High affinity (left), but not low affinity (center), virus can compete with laminin (red).

Aclose relative of Lassa fever virus (LFV) may sneak into cells by displacing the extracellular matrix molecule laminin from its normal binding partner, α-dystroglycan, according to Kunz et al. (page 301). A mutant virus with a lower binding affinity for α-dystroglycan fails to displace laminin and cannot infect the same cell types. This changes the course of the disease.

The infection with the mouse virus, lymphocytic choriomeningitis virus (LCMV), is played out primarily in the spleen. The high affinity virus infects mostly α-dystroglycan–producing dendritic cells, which normally migrate from the peripheral zone into the white pulp, where they present antigen to naive B and T cells. An infection of the dendritic cells with high affinity LCMV interferes with antigen presentation and causes immunosuppression.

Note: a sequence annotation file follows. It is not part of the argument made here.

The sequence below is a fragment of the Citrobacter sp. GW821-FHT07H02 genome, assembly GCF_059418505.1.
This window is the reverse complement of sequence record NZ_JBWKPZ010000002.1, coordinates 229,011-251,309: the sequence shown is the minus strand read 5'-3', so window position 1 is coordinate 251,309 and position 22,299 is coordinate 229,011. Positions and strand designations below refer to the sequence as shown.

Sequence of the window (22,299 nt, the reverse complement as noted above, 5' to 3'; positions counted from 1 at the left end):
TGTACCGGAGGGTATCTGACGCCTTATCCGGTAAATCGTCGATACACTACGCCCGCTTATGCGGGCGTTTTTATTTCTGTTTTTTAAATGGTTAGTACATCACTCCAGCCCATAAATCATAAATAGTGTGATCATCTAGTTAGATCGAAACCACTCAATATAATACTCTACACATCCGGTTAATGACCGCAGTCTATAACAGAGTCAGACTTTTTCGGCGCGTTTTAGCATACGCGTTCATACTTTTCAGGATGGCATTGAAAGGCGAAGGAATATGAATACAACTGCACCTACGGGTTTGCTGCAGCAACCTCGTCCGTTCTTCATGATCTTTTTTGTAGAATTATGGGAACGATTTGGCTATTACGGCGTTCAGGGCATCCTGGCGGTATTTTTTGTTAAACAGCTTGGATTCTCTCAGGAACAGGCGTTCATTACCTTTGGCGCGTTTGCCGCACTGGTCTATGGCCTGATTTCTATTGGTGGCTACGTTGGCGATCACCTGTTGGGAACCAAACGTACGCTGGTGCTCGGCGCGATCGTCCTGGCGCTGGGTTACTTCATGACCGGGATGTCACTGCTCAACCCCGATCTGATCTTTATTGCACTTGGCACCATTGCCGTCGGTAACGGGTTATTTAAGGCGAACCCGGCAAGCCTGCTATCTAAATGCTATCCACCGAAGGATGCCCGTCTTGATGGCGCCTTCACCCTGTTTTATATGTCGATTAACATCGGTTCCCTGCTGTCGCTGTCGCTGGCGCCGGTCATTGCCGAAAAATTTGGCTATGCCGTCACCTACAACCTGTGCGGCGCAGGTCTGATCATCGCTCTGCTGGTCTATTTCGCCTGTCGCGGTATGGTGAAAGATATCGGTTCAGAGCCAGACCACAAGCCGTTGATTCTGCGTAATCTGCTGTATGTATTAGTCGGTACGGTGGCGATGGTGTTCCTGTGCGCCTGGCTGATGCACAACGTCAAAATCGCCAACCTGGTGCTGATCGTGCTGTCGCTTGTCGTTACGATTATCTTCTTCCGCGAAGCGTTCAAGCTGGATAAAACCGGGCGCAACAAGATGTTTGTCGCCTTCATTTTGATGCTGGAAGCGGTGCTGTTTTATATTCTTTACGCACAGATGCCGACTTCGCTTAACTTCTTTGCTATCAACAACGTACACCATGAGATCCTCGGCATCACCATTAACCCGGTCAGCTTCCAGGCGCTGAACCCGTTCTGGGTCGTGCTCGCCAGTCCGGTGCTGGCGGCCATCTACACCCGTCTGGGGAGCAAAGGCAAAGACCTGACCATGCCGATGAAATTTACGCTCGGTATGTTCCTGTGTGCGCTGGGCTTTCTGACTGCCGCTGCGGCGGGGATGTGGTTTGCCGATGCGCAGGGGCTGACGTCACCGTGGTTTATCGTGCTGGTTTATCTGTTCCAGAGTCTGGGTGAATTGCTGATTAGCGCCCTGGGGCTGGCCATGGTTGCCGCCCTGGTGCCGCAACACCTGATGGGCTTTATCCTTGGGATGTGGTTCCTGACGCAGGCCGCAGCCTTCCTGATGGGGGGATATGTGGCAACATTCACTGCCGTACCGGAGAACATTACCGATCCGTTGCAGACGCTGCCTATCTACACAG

To infect dendritic cells and establish a persistent infection, it appears that LCMV must wrest its cellular receptor, α-dystroglycan, away from the protein's usual partner, laminin, which is expressed in the peripheral zone of the white pulp. In vitro tests show that high affinity LCMV can displace laminin bound to α-dystroglycan on dendritic cells. But the same is not true for low-affinity virus, which cannot displace laminin and thus fails to infect dendritic cells. It is left to establish a short-term, robust infection of cells in the red pulp of the spleen.

LFV shares alot of biology with LCMV, including high affinity binding to α-dystroglycan, but causes a deadly hemorrhagic fever in humans. The authors are now looking at the expression levels of matrix proteins and α-dystroglycan on and around endothelial cells. If there are parallels with the LCMV situation in the spleen, their work may explain how LFV initiates hemorrhagic disease, and why certain strains of Lassa fever are more deadly than others. ▪